The coaching staff first went to the junior college ranks to add talent to the kicking room, landing Chase Contreraz after a second-team All-America season at Iowa Western where he connected on 15 of his 18 field goal attempts with along of 47 yards and 44 of his 46 extra-point attempts. He’s already on campus and will have three seasons of eligibility at Nebraska.
The other newcomer just joined the fold on Sunday as Tyler Crawford, a kicker and punter from Broken Arrow, Oklahoma, committed to Nebraska as a preferred walk-on. He’ll compete at both spots.
A day after Crawford committed, Lincoln Southwest product Dylan Jorgensen entered his name into the NCAA Transfer Portal. With Pickering on the shelf, Jorgensen became the first true freshman walk-on to start a game at Nebraska since Andy Janovich in 2012, making all four of his extra-point attempts and recording six kickoffs with one touchback. He got his only field goal attempt blocked, however. He kicked off twice — both touchbacks — in week two against Colorado but suffered his own injury and did not play again.
The other departure is Harrison Martin, the student who joined the team midseason and who made his only field goal attempt against Maryland.
Punters (2 Walk-On)
Returners: SO William Przystup (walk-on), rFR Grant Detlefsen (walk-on)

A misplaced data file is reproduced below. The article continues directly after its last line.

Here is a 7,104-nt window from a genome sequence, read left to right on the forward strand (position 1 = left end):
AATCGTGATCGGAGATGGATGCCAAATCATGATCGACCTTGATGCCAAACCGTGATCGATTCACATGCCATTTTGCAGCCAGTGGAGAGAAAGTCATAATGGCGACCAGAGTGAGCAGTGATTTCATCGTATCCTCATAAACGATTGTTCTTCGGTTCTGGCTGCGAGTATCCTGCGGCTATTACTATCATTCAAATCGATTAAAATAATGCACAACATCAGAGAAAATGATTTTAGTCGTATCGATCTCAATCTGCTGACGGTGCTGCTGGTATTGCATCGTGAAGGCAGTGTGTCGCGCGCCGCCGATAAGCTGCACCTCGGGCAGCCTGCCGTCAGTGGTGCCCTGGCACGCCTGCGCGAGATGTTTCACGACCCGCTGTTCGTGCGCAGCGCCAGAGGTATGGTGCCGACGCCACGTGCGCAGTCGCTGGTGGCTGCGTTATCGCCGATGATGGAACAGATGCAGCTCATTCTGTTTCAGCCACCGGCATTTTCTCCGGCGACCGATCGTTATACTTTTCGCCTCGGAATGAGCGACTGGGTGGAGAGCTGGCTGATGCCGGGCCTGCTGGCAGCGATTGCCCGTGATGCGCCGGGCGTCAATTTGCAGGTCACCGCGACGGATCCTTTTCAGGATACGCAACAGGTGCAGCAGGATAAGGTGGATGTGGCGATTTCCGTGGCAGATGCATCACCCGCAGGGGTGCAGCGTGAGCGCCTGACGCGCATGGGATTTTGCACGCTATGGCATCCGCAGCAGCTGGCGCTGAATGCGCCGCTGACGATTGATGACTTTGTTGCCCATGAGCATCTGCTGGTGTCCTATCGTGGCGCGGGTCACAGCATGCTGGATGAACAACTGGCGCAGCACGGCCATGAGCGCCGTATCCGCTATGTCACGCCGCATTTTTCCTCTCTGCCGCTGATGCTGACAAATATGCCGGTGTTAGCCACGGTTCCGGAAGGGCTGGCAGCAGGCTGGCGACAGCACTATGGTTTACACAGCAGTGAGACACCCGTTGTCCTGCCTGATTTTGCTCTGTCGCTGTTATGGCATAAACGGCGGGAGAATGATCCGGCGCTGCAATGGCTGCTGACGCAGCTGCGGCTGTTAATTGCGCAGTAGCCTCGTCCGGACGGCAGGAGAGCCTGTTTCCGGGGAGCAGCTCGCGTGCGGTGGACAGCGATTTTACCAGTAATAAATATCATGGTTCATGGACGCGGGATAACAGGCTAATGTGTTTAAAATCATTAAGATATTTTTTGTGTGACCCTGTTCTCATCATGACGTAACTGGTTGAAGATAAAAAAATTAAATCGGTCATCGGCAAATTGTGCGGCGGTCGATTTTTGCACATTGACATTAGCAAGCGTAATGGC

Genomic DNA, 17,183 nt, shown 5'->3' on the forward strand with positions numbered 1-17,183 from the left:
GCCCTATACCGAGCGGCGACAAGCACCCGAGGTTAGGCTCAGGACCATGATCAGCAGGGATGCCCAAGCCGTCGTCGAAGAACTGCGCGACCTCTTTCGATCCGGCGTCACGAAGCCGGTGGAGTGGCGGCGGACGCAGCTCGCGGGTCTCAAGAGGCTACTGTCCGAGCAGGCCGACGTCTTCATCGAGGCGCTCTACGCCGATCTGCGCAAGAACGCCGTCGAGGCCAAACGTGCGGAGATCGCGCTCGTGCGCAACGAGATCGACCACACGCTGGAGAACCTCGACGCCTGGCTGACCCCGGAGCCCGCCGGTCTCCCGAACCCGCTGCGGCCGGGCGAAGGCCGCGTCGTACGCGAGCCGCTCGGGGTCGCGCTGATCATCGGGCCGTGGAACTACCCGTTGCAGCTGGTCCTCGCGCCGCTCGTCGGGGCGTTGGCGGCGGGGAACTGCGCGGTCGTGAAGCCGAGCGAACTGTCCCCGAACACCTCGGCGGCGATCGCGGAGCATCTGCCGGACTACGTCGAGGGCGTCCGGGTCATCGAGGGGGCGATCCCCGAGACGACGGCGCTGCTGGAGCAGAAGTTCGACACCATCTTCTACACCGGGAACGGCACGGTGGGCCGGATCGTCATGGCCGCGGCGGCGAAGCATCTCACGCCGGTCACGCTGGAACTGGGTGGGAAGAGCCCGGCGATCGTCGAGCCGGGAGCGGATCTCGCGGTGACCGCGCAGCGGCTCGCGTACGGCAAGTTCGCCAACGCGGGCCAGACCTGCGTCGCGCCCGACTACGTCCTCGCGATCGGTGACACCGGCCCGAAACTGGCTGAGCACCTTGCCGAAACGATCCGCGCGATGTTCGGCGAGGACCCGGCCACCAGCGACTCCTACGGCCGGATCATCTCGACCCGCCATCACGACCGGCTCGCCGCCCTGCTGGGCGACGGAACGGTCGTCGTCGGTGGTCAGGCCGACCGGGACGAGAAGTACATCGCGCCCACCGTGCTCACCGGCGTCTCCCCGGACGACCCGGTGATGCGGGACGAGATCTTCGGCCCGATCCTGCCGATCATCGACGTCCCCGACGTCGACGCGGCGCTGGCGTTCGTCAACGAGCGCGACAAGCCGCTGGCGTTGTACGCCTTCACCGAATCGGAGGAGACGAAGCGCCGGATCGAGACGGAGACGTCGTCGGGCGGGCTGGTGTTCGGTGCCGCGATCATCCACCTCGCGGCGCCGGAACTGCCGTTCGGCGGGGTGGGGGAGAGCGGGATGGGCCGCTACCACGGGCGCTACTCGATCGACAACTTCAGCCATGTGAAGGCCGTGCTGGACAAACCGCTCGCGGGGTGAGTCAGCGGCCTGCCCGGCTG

Departures: Isaac Armstrong (walk-on), Jackson Walker (walk-on)
Isaac Armstrong won the starting punter job from Caleb Lightbourn midway through Frost’s first season in Lincoln and then held off Michigan State transfer William Przystup in 2019 to retain the job. He was the only Husker to attempt a punt last season, averring 40.9 yards per attempt, and he also handled kicking duties early in the season.
NCAA rule changes meant Przystup was immediately eligible as a walk-on transfer and he settled in as Nebraska’s primary kickoff guy, leading the team in attempts, average and touchbacks, though he only reached the end zone on about a third of his kicks. He looks like the frontrunner to step in for Armstrong as the team’s starting punter. In four games as the starting punter for the Spartans, he averaged 40.6 yards per punt with nine of his 27 punts leading to touchbacks.
The only other pure punter on the roster is Grant Detlefsen, a Lincoln Southeast product. He redshirted his first year on campus. As a Knight, Detlefsen averaged 42.4 yards per punt as a sophomore, 42.9 as a junior and 29.5 as a senior.